Q&A / 

High Quality Drywall

I can't even imagine a volume builder's salesperson talking to you about options with respect to drywall. Even a custom builder might skip over the subject of drywall. A vast majority of consumers and builders consider it a commodity item. The truth be told, it is.

You have all sorts of possibilities when it comes to the walls in your new home. If you are a baby boomer moving into an empty-nester home, there is a great chance you grew up in a home that had real plaster. Plaster, when painted, looks identical to most drywall surfaces. Both are smooth and both accept paint or wallpaper very well.

However, there are two major differences between plaster and drywall. Plaster is a product not much different than concrete. Once dry and cured, plaster can develop a compressive strength of more than 2,000 pounds per square inch. Drywall does not even come close to this number. Try to push a thumb or fingernail into the white coat of a plaster job and you will bend or crack your nail. Do the same in drywall and I guarantee you will make a mark in the tender face of the drywall surface.

Older homes built with plaster walls are typically more soundproof than those built today with the common one-half inch drywall surface on each face of a stud wall. The old plaster was heavier and denser and as such, required more sound energy to get it to vibrate.

Learn the secrets to great drywall installation in this Drywall / Plaster Installation Checklist. I offer a 100% Money Back Guarantee.

The good news is that plaster surfaces are still available in residential construction. Veneer-coat plaster is spread out and finished over large sheets of drywall. This drywall is very similar to regular drywall but it is covered with a special blue paper. This paper contains additives that inhibit the water in the wet plaster from damaging the drywall's inner gypsum core. Yes, it costs more to have a veneer-plaster finish. But if you intend to stay in your new home for a long time, it may be well worth the investment.

If you can't afford plaster, you or your builder should call your local drywall distribution business. You will be shocked to discover there are different types of drywall available. Some institutional and commercial drywalls have characteristics that make them act like plaster. These special drywalls might be in order in certain rooms that you suspect might get more abuse than others.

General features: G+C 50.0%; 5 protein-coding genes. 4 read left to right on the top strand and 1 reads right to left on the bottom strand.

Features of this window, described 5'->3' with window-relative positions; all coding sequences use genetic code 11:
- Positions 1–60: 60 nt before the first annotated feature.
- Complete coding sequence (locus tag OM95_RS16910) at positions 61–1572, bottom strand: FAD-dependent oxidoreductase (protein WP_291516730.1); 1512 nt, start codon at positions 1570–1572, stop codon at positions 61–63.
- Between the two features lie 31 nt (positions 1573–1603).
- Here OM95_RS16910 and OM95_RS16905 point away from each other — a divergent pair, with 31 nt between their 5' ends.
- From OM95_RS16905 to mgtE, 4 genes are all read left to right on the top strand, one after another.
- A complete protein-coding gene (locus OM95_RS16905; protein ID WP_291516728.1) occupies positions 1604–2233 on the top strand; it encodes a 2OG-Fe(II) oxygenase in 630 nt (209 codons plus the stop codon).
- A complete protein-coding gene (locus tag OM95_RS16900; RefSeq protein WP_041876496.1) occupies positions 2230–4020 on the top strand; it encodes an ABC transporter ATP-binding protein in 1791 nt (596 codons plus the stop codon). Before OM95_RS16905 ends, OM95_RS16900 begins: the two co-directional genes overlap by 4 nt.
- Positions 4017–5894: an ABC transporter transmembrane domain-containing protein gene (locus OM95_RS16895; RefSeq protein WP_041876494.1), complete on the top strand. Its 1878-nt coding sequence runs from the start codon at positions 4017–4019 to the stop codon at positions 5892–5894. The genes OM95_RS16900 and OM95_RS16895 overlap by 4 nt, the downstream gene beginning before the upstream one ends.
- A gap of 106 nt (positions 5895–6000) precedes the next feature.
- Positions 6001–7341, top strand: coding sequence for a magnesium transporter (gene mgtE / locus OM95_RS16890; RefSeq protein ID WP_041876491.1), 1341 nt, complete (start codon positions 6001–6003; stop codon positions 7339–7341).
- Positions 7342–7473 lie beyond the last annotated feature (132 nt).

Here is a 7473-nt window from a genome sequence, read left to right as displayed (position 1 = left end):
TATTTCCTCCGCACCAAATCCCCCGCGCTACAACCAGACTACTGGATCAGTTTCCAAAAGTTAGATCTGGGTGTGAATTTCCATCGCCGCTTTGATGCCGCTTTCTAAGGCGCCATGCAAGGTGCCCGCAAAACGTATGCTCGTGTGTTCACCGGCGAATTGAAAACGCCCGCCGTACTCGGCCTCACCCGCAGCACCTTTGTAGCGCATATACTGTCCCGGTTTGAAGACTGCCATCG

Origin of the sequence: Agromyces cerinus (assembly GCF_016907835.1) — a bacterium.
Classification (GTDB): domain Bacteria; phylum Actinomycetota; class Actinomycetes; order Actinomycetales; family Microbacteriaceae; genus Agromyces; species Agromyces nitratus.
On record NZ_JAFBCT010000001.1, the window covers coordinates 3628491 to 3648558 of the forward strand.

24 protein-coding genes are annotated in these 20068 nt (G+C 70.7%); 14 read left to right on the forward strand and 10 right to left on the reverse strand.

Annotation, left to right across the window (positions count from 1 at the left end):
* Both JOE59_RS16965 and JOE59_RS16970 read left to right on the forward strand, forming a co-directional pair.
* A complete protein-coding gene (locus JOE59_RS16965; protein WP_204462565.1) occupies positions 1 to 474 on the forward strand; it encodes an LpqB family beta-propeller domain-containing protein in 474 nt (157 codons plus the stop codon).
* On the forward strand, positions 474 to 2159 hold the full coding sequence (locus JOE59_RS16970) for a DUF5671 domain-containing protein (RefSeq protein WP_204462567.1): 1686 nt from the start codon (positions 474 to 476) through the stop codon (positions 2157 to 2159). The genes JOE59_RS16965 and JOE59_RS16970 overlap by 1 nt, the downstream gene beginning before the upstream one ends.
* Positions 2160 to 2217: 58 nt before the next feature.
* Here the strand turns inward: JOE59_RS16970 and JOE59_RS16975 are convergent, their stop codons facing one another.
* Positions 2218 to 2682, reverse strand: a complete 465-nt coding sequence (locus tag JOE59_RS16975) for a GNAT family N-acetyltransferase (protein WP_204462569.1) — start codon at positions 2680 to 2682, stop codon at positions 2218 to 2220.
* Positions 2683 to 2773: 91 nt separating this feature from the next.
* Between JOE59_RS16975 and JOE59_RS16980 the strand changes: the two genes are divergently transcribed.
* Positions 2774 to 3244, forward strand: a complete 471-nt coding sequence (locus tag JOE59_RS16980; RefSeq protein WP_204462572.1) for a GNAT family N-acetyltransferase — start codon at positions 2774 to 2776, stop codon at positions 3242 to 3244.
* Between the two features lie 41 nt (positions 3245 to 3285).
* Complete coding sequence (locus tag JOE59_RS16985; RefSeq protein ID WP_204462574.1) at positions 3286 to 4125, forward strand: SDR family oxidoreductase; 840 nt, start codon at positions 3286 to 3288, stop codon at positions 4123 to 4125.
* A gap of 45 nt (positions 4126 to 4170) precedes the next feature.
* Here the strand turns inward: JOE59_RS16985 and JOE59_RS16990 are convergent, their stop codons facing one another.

Ultra-tough drywalls might be a great idea in a small child's room where toy trucks and planes routinely crash into the wall. Maybe your husband is like me and regularly starts mass rumbles with the kids during which bodies playfully roll into walls.

Another option may be to install a thicker drywall. The most common drywall used in new homes is one-half inch thick. Your builder can just as easily order 5/8 inch thick drywall. It is slightly more difficult to hang because of its weight, but once hung and screwed to the studs, all other things are equal. This thicker drywall will take a little more abuse than one-half inch thick drywall. Your builder will have to order custom door and window jambs if you decide to go this route.

You can also have your drywall finisher apply very unique acrylic plaster compounds over regular drywall. The actual style and texture of the finish is only limited by your imagination and the skill level of the finisher. Old brooms, ragged sponges, random trowel strokes, etc. can be combined to create a unique distressed look in several rooms. If these walls and ceilings are then painted with a colored base coat of paint and then coated with a complimentary color of glaze, the look is breathtaking.

Talk to your builder and give some thought to how those flat wall and ceiling surfaces in your new home can be upgraded to provide you with benefits you may have overlooked. I can assure you my next new home will have veneer coat plaster. Since my kids will be too old to rumble, I will not have to worry about damaging the wall - or separating a shoulder. On second thought, I may have to worry about my grandkids!


Leave a Reply

You have to agree to the comment policy.